Policy Failure During the Great Depression
with Charlie Mathews
Generations of students learned that the Great Depression was a conspicuous failure of free-market capitalism that only ended with the New Deal. Instead, the New Deal and other policies enacted to fight the Depression prolonged it. The Smoot Hawley Tariff was a conspicuous political failure. The New Deal was a conspicuous fiscal failure. The Federal Reserve’s response was a conspicuous monetary failure. Altogether, they worsened the depression.
With the onset of the Depression, people panicked and adopted isolationist, protectionist attitudes. To soften the Depression’s blow, Congress passed a sweeping tariff that raised import duties. Over the objections of 1,028 economists who signed an open letter urging him not to, President Herbert Hoover signed it. The effects were familiar. Americans wasted resources producing what they used to import domestically. There was deadweight loss because consumers could not consume as many of the newly-protected goods. The tariff made goods like Swiss watches much more expensive. American factories could no longer import the parts and materials they needed. This video from Marginal Revolution University explains:
The Smoot-Hawley Tariff was the first (perhaps unintentional) shot in a trade war. Not to be outdone by Americans, Europeans retaliated with tariffs on American goods. As a result, unemployment rose, industries failed, and the global economy became less efficient because of less specialization.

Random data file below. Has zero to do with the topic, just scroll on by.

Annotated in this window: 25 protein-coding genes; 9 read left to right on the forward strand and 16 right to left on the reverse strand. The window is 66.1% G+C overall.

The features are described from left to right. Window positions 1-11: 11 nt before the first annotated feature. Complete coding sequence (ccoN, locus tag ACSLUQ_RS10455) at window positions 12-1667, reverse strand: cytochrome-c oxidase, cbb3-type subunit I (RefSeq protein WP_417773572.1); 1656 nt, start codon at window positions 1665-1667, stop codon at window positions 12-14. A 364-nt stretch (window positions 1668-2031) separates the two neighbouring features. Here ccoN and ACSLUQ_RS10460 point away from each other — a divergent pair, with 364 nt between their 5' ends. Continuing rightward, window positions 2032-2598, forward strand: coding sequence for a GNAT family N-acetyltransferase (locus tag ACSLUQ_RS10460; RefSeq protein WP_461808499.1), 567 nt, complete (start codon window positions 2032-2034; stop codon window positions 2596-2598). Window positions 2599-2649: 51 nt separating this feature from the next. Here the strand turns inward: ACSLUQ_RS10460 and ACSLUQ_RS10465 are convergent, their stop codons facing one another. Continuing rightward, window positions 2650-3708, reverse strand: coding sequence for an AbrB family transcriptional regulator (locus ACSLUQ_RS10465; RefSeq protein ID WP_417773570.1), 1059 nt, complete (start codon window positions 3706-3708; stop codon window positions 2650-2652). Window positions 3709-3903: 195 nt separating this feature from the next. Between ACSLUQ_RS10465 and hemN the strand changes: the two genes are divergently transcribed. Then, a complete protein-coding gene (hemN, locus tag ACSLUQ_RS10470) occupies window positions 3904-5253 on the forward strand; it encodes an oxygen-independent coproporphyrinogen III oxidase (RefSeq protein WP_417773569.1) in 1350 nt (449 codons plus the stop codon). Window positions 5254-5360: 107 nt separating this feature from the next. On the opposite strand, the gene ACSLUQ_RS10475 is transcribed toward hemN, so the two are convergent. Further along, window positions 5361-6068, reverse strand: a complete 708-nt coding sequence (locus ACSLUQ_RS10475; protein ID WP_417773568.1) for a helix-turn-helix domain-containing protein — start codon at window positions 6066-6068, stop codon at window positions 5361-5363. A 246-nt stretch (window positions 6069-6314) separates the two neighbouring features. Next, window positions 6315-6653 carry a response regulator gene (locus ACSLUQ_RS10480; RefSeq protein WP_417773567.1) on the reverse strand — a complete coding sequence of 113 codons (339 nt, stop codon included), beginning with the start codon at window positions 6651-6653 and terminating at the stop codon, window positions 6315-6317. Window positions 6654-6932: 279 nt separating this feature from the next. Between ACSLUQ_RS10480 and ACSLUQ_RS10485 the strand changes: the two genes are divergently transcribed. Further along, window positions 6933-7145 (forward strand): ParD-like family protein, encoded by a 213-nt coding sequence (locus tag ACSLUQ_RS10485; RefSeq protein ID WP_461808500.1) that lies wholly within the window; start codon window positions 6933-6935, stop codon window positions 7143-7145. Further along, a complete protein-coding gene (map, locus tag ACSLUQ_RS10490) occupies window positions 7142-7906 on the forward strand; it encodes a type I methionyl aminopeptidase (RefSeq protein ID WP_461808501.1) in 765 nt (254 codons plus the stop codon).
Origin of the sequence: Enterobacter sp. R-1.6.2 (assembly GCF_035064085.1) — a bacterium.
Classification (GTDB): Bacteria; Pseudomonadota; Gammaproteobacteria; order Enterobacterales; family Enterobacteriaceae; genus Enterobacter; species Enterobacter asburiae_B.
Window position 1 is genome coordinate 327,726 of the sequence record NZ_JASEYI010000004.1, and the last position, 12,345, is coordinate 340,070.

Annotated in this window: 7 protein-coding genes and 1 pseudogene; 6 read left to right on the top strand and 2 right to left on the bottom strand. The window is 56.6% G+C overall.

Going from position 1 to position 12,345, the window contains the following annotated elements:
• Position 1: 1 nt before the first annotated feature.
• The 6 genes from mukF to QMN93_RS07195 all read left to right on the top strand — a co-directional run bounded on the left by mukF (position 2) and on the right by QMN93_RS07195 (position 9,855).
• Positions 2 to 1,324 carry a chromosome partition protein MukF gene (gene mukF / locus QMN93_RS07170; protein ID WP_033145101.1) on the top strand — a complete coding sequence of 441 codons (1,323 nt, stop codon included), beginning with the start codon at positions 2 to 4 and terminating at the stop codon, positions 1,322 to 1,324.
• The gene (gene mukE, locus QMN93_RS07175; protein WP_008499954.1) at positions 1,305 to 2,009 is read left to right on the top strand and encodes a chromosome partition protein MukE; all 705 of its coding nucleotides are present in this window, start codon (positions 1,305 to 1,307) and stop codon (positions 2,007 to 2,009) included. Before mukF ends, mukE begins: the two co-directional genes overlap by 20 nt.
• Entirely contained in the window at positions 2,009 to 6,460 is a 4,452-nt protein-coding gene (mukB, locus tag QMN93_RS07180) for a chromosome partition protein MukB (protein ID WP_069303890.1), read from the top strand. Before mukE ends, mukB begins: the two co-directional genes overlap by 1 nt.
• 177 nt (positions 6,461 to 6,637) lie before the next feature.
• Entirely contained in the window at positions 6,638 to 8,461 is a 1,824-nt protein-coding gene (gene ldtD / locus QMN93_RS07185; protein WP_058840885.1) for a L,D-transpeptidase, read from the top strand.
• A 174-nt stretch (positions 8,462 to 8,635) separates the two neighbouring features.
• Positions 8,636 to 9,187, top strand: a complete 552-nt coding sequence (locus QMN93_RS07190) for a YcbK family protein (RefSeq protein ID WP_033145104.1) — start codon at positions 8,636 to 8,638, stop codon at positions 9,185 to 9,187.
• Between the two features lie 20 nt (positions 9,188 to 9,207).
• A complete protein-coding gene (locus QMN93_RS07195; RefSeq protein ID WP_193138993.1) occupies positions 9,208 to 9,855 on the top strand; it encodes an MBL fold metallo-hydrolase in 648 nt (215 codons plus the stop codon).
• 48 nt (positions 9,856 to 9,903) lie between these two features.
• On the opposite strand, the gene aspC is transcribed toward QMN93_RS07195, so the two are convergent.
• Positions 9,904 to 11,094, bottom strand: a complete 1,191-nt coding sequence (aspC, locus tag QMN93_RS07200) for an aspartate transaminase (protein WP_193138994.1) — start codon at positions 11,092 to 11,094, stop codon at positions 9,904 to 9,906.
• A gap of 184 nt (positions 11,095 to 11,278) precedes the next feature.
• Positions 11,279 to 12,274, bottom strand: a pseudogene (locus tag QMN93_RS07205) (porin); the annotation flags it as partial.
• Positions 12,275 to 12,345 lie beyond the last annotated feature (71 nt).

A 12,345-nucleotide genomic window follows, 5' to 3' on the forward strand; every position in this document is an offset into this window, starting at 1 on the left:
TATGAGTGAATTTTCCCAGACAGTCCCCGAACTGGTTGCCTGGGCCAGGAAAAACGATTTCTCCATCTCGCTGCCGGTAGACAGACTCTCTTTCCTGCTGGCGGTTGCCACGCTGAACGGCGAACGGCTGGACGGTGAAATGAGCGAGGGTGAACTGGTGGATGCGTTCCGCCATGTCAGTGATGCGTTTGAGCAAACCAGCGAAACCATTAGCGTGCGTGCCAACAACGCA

The Federal Reserve did not help matters. Its responsibilities include maintaining full employment and stable prices. Monetary policy during the early years of the Depression failed on both counts. A rapidly-contracting money supply and the subsequent deflation bankrupted farmers and others responsible for repaying debts in appreciated, harder-to-get currency. The money supply fell by some 30%. Loans and mortgages went unpaid. Bank runs and panics happened across the country. As Anna Schwartz and Milton Friedman would later explain, monetary mismanagement turned what might have been an ordinary recession into a Great Depression.
Upon taking office, President Franklin Delano Roosevelt inherited an economy already in shambles. So he set out to implement the New Deal, a sweeping array of programs to stabilize the economy and help Americans recover from the economic devastation. Instead, Roosevelt oversaw a massive increase in spending and a sweeping assumption of new powers by agencies like the National Recovery Administration and the Agricultural Adjustment Administration. These agencies and others, some of which ultimately did not survive challenges in the Supreme Court, aimed to correct “underconsumption” and “overproduction” and to keep farm prices high so that farmers’ incomes would rise and they would have more money to spend.
Efforts to control prices and centrally plan production, however, did not work. As the economic historian Robert Higgs has argued, the New Deal’s challenge to established property rights created regime uncertainty, with many people deciding not to invest out of the fear that their government would expropriate them.
Economists and historians will continue to debate the causes and consequences of the Great Depression, and as they make discoveries, they will refine their explanations. They will no doubt find that many supposed “cures” actually made the disease worse. The response to the Great Depression combined political, fiscal, and monetary failure in a way that made the Depression longer rather than shorter.